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Cost accounting in cost utility analysis of screening and treatment
  1. Giedrius Vanagas
  1. Correspondence to: Giedrius Vanagas Kaunas University of Medicine, Department of Preventive Medicine, Eiveniu 4, Kaunas 50009, Lithuania;

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I would like to make some comments regarding the cost utility analysis in the paper by Hopley et al1 because it is important to understand that the costs should be accounted at the same time and with the same degree of accuracy as outcome data. The economic definition of costs should be used in cost valuation, not the financial definition.2–5 The concept implies that all resources consumed by an intervention should be valued, not just those constituting a budgetary line item.

All methods (that is, cost effectiveness, cost minimisation, cost utility, and cost benefit) of economic evaluation in health care have one principle in common: they examine one or more possible interventions and compare the inputs or resources necessary to carry out such interventions with their consequences or effects.6 Cost utility analysis aimed to compare different interventions in terms of both quantity and quality of life; we express them as utilities. In this case, competing interventions are compared in terms of cost per utility (for example, cost per QALY).6,7 Values of resources in the cost utility analysis are assigned by defining costs. In accounting costs both tangible items (for example, equipment, drugs, materials, money etc) and intangible items (for example, time and treatment mode) must be taken into account, regardless of whether they are used by and accrue to health services, society, or the single individual.6 Costs for some resources may vary because of market forces—for example, rent, exploitation, so it is important to present results not only in monetary terms but also in quantity of resources used.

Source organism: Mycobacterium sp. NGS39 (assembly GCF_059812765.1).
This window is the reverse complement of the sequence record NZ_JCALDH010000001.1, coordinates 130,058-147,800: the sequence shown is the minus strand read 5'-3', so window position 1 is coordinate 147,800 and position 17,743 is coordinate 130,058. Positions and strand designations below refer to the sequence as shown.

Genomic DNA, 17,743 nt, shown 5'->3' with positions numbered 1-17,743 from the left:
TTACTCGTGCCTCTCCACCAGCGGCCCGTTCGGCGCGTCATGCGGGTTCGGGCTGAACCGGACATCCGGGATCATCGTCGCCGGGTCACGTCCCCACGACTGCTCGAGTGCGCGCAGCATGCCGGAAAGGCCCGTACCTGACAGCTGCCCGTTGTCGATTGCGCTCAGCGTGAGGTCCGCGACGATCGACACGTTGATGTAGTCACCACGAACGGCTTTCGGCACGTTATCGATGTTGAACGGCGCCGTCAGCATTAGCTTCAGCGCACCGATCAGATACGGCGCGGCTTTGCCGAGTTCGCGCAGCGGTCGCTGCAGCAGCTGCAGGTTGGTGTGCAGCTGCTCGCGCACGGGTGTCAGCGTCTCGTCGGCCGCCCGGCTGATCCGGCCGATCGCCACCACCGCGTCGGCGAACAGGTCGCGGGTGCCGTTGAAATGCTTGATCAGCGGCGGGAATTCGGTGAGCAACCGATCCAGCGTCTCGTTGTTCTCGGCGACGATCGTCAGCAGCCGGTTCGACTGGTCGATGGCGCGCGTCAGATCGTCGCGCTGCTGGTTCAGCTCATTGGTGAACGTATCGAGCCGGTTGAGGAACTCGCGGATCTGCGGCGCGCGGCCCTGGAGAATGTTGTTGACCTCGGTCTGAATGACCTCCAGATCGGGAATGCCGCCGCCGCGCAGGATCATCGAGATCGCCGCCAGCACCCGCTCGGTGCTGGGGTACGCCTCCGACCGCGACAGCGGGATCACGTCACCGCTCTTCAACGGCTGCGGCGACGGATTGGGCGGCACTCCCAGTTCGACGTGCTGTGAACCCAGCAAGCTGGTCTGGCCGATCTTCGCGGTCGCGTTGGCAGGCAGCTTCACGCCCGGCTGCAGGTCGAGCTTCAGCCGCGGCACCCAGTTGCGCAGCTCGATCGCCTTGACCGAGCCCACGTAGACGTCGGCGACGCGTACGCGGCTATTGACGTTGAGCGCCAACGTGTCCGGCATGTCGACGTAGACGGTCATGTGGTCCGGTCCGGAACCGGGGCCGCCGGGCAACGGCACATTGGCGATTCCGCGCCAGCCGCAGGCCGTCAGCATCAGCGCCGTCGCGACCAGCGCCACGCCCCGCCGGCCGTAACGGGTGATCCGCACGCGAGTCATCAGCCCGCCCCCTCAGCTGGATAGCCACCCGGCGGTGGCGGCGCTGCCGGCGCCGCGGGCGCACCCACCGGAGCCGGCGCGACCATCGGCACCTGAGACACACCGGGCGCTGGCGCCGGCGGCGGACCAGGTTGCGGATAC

To allow comparability across different interventions, a 3% discount rate must be used as recommended by most guidelines if economic evaluations are made at different times.7

While this is increasingly becoming the practice, most studies have either attempted to estimate costs for alternative therapies retrospectively or, using literature reviews, budgetary line items and healthcare insurance costs sheets. This should be avoided from economic evaluations because it mainly reflects on budgetary formulations and has very little in common with the real cost of intervention.


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